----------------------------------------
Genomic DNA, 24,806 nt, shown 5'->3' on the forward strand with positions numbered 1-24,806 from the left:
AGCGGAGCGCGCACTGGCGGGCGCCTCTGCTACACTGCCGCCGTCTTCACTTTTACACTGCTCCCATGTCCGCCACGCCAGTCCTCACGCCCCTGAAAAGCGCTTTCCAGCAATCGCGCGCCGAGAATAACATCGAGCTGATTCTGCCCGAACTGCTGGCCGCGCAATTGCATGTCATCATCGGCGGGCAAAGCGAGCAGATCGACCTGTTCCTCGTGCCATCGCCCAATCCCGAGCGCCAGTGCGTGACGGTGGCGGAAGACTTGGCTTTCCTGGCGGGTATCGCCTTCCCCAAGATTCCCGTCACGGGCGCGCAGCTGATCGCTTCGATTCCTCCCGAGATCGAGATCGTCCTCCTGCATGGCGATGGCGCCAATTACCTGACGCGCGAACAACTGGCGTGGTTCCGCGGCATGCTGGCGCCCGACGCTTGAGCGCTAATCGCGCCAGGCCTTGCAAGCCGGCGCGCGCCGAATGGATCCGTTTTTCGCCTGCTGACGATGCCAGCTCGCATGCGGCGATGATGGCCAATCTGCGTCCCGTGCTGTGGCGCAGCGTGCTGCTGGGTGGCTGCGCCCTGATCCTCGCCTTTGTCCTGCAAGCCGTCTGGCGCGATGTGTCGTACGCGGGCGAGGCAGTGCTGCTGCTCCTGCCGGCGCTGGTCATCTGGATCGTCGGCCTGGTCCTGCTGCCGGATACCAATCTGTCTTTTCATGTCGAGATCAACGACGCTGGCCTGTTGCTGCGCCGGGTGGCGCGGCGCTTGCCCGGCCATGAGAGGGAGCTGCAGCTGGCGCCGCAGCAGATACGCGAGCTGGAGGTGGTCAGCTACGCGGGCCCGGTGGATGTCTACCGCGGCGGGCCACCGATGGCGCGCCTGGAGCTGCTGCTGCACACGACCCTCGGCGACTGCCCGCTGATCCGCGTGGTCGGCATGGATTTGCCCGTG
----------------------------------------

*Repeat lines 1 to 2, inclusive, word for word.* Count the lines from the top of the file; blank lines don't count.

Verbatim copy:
Genomic DNA, 24,806 nt, shown 5'->3' on the forward strand with positions numbered 1-24,806 from the left:
AGCGGAGCGCGCACTGGCGGGCGCCTCTGCTACACTGCCGCCGTCTTCACTTTTACACTGCTCCCATGTCCGCCACGCCAGTCCTCACGCCCCTGAAAAGCGCTTTCCAGCAATCGCGCGCCGAGAATAACATCGAGCTGATTCTGCCCGAACTGCTGGCCGCGCAATTGCATGTCATCATCGGCGGGCAAAGCGAGCAGATCGACCTGTTCCTCGTGCCATCGCCCAATCCCGAGCGCCAGTGCGTGACGGTGGCGGAAGACTTGGCTTTCCTGGCGGGTATCGCCTTCCCCAAGATTCCCGTCACGGGCGCGCAGCTGATCGCTTCGATTCCTCCCGAGATCGAGATCGTCCTCCTGCATGGCGATGGCGCCAATTACCTGACGCGCGAACAACTGGCGTGGTTCCGCGGCATGCTGGCGCCCGACGCTTGAGCGCTAATCGCGCCAGGCCTTGCAAGCCGGCGCGCGCCGAATGGATCCGTTTTTCGCCTGCTGACGATGCCAGCTCGCATGCGGCGATGATGGCCAATCTGCGTCCCGTGCTGTGGCGCAGCGTGCTGCTGGGTGGCTGCGCCCTGATCCTCGCCTTTGTCCTGCAAGCCGTCTGGCGCGATGTGTCGTACGCGGGCGAGGCAGTGCTGCTGCTCCTGCCGGCGCTGGTCATCTGGATCGTCGGCCTGGTCCTGCTGCCGGATACCAATCTGTCTTTTCATGTCGAGATCAACGACGCTGGCCTGTTGCTGCGCCGGGTGGCGCGGCGCTTGCCCGGCCATGAGAGGGAGCTGCAGCTGGCGCCGCAGCAGATACGCGAGCTGGAGGTGGTCAGCTACGCGGGCCCGGTGGATGTCTACCGCGGCGGGCCACCGATGGCGCGCCTGGAGCTGCTGCTGCACACGACCCTCGGCGACTGCCCGCTGATCCGCGTGGTCGGCATGGATTTGCCCGTG